[What can we learn?]

Dr Nina Muirhead says that GPs are well-placed to be the gatekeepers in this new understanding of the two syndromes. “Connectivity between specialities has always been a problem in treating ME, with gastro people looking at IBS and neurologists just looking at neurological symptoms. GPs are in the unique position to see the whole person.”
Muirhead says that the symptom distinctive of CFS/ME — post-exertional fatigue — should be the first ‘red flag’ for GPs and a key learning from CFS/ME, and that ‘pacing’ an energy management method referred to in the draft of the 2021 NICE guidelines for CFS/ME, should be advised in cases such as these.
Dr Amy Small, who now takes longer to tease out the often numerous symptoms of patients with long covid and CFS/ME in-clinic, advocates a step-by-step approach: “We need to go back to the grassroots with these patients, listen and pick apart its effects on all of the body’s systems, as well as its effect on the patient’s life. Sadly this is in conflict with the short, one-issue format of GP appointments.”
Dr Helen Salisbury says that a key learning from CFS/ME is that acknowledgment of a patient’s symptoms can go a long way: “We know from decades of treating ME patients that the thing that hurts most is being written off as bonkers,” she says. Salisbury adds that specialist clinic models that have been developed to treat long covid patients, such as Oxford’s, with its discrete strands for long covid patients with respiratory symptoms and those needing multidisciplinary treatment, might be a model for a new generation of CFS/ME services.
Shepherd believes that excellent treatment of patients presenting with post viral multi-system syndromes is ‘perfectly within the GP remit’ and that learning from CFS/ME will prevent patients resorting to the ‘quackery’ that stalks CFS/ME groups on social media.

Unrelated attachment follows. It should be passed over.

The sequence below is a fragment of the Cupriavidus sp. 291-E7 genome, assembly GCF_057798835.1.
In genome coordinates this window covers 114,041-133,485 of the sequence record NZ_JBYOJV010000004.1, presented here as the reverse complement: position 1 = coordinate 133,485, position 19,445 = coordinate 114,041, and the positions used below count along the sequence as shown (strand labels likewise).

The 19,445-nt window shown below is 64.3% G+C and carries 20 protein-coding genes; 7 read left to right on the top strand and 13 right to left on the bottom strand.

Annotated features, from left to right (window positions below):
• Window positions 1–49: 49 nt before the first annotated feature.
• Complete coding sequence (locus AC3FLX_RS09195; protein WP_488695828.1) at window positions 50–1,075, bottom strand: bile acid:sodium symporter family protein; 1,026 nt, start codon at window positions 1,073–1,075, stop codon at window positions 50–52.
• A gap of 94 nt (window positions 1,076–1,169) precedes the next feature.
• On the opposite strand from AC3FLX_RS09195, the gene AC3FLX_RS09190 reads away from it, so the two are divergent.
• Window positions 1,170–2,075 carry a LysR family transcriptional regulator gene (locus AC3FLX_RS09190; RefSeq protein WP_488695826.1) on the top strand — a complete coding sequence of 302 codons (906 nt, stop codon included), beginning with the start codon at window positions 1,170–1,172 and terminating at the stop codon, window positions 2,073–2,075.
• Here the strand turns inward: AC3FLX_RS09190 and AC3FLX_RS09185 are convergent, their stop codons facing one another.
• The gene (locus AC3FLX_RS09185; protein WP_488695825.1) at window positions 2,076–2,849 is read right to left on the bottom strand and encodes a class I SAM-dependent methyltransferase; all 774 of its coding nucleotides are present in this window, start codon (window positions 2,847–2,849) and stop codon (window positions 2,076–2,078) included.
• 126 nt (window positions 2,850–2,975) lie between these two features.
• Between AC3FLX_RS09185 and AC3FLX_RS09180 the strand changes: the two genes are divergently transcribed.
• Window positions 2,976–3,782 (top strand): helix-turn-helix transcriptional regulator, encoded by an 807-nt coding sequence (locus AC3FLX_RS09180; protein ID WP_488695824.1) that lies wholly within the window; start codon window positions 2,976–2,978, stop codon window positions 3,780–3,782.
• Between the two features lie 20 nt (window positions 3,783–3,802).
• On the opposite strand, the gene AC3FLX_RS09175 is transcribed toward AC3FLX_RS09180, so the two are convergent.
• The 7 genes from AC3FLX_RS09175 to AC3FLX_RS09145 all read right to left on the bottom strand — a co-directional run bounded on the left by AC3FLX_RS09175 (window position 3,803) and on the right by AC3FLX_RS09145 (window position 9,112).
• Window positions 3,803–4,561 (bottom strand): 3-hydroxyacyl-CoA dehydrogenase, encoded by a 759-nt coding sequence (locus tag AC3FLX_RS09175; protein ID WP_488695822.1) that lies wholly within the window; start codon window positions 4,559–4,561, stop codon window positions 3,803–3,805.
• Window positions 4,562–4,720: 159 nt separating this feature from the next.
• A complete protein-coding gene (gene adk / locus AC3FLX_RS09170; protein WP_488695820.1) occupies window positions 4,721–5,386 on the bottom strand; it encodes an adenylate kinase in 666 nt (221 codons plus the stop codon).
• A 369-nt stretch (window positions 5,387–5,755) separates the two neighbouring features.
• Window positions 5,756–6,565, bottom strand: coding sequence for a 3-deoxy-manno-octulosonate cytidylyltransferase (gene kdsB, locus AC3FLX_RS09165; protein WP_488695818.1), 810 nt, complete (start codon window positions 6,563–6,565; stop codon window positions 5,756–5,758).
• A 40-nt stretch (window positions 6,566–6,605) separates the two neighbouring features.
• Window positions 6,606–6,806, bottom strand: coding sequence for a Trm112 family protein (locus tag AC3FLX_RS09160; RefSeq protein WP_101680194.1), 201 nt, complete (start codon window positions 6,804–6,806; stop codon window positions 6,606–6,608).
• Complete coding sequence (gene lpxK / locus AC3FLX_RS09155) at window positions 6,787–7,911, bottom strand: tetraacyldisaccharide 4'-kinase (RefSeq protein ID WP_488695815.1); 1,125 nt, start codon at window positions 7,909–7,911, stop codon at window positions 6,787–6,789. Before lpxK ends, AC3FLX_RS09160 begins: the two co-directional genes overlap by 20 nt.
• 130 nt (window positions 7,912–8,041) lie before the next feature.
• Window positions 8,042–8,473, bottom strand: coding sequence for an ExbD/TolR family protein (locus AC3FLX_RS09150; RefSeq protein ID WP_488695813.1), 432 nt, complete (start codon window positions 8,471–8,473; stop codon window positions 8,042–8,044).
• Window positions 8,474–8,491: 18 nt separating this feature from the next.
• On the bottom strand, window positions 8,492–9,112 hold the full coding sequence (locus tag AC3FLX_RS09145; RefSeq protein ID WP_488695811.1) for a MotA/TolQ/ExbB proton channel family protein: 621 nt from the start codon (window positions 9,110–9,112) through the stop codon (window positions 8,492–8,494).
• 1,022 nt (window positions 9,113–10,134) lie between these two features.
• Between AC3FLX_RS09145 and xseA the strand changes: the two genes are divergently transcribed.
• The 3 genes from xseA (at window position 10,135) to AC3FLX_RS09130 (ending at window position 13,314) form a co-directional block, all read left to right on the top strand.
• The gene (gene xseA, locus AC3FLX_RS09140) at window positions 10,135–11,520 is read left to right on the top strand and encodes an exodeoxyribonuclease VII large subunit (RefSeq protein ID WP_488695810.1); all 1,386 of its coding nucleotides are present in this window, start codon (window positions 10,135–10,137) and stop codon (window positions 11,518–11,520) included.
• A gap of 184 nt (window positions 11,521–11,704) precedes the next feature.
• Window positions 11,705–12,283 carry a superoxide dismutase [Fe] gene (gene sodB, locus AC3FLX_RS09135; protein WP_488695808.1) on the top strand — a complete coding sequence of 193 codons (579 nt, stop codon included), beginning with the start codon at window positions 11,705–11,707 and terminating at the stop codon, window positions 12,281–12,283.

“Informed GPs can get patients started with simple advice on energy management, then refer the patient to specialist services for ME, or for specialist services for symptoms such as cognitive dysfunction or sleep disturbance,’ he says.
Shepherd says that the ideal would be for each practice to have a GP who takes an interest in CFS/ME and fatigue conditions. “We can only see benefits from the light long covid has shed on fatigue conditions,” he adds.

Post viral fatigue presentation: tips for GPs [from CFS/ME communities]

Be empathetic. CFS/ME symptom clusters are confusing, multi-system and can be difficult to articulate.

Don’t over-focus on depression/anxiety. Chronic fatigue conditions can have a grave impact on patients’ lives, causing mental ill-health, but patients often feel their physiological symptoms are sidelined by an over-focus on mood.

Read the draft 2021 NICE CFS/ME guidelines and be wary of recommending exercise therapies such as GET to patients suffering post-exertional fatigue.

Read up on energy management and pacing techniques, simple interventions that you can immediately recommend to patients presenting with fatigue conditions. https://meassociation.org.uk/product/energy-management-and-pacing/

Competing interests

Sally Howard had CFS/ME in 2013/14, has fully recovered from the syndrome and is not affiliated to any patient groups.

Journalist for British broadsheets, Radio 4 and The British Medical Journal @wanderingsal